Rego: Psychedelic drug research is beneficial for mental health

Shay Rego

Editor’s Note: All opinion section content reflects the views of the individual author only and does not represent a stance taken by The Collegian or its editorial board.

Psychedelic drugs are used as a means of having a good time and expanding one’s mind. Drugs such as magic mushrooms, DMT and LSD are among the most common forms of psychedelics.

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Being in college, you may have taken psychedelics recreationally. If not, then we all know someone who has. While psychedelics are fun, scientific research is finally making the change to show its purposes medicinally.

Psychedelics have been used for thousands of years in other cultures as medicine and finding spiritual enlightenment. Only recently has the United States begun toying with the idea of using psychedelics as an alternate form of treatment for various mental illnesses.

Studies in other countries show how psychedelics change the chemistry of the brain. The journal Neuroscience & Behavioral Reviews published a new review this year about how just one psychedelic trip leads to positive changes in personality.

Other studies, such as the one conducted by Cell Reports, prove how psychedelics promote synapse connections and plasticity.

Psilocybin is the main psychoactive ingredient in magic mushrooms. It is currently the main drug being tested for treating depression. There are some other clinical trials testing the effects of psilocybin on other mental illnesses such as post-traumatic stress disorder and obsessive-compulsive disorder.

Psilocybin could be the next groundbreaking treatment for otherwise very difficult treatment of debilitating mental illnesses.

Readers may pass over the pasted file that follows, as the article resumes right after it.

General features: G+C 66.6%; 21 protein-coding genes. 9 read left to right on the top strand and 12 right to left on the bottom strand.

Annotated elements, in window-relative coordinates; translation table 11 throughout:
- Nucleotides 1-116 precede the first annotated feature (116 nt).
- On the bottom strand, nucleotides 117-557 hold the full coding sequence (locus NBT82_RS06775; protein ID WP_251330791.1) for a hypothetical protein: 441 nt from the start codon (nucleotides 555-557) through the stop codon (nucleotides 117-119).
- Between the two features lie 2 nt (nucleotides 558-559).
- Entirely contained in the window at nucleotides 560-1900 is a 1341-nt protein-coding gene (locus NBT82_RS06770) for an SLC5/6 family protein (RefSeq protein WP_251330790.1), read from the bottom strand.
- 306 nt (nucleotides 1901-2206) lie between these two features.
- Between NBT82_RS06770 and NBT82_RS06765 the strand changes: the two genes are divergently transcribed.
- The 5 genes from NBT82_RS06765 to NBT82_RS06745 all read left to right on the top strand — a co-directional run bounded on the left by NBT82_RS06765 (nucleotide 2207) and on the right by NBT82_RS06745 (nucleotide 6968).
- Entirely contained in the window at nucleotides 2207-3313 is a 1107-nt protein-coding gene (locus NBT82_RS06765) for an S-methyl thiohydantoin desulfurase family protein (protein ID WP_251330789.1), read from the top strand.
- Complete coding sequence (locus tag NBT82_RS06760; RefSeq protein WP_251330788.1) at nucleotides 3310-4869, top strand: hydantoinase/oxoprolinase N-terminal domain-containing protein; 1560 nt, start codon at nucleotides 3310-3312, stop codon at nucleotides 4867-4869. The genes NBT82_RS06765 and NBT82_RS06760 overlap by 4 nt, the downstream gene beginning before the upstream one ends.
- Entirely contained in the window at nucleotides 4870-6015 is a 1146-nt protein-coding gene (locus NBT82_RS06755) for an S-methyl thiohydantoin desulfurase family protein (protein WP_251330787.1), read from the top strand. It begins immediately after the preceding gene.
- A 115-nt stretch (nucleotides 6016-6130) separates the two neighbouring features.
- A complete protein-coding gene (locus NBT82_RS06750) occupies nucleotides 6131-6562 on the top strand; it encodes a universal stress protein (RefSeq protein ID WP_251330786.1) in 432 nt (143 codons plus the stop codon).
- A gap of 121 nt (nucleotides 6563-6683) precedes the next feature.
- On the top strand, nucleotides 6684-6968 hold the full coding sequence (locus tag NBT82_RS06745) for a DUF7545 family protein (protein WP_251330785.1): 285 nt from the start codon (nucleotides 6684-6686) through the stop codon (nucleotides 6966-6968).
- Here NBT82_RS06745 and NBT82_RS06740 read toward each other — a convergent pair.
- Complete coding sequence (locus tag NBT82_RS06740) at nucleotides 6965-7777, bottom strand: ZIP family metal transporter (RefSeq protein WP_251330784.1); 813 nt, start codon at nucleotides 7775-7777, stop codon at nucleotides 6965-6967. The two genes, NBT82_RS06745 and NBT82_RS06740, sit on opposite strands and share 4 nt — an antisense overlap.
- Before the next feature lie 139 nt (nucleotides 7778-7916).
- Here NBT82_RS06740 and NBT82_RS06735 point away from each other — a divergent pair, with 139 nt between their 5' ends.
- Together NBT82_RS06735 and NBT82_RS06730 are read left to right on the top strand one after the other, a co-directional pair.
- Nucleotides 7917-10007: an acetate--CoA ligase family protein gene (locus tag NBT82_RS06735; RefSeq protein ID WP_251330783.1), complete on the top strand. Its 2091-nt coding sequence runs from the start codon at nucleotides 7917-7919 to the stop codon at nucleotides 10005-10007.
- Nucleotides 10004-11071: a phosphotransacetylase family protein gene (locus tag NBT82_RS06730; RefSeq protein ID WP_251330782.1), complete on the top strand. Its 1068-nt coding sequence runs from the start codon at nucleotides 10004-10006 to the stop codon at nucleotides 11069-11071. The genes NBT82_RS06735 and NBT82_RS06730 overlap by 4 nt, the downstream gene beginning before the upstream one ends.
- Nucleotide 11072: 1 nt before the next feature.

According to the National Center for Biotechnology Information, MRI images show the physical changes of the brain with depression treated with and without psychedelics. There is clearly decreased negatve reactivity and connections in the brain after being dosed.

Studies outside of the U.S. have conducted trials on how magic mushrooms affect the brain. One study from the Imperial College in London, the first to use psilocybin for depression, shows that mushrooms can “reset” brain circuits in a depressed individual and reduce symptoms.

During the trip, the brain disintegrates various networks and during the “come down” there is a re-integration of these networks. Patients reported the effects lasted up to five weeks.

A company called COMPASS Pathways has received approval from the FDA to conduct clinical trials in the U.S. on the effects of psilocybin on the brain. The company founded in 2016 with the goal of taking a different approach to treating mental health.

Their trial is currently in phase IIb, meaning 216 real patients are taking part in the study with various monitored dose-ranges.

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Another study approved for trials at John Hopkins University suggests reclassifying psilocybin from a Schedule I drug to a Schedule IV drug. In order for the Food and Drug Administration to approve that switch, it is estimated there will be a minimum of five years of extensive study and trials.

Due to the studies supporting the positive effects of psilocybin, Colorado is looking to decriminalize psychedelic mushrooms. The Denver Psychoactive Mushroom Decriminalization Initiative is working towards gathering votes to propose its decriminalization statewide on the 2019 ballot.

The Multidisciplinary Association for Psychedelic Studies has been studying the use of MDMA for the treatment of PTSD. One of the study sites is right here in Fort Collins. After the nationwide fame of the first state to legalize of cannabis, psilocybin trials and decriminalization is the next big move for Colorado.

LSD, DMT and MDMA seem to be the next target for larger focus psychedelic testing. Psilocybin could be the next groundbreaking treatment for otherwise very difficult treatment of debilitating mental illnesses. 

Shay Rego can be reached at letters@collegian.com or online at @shay_rego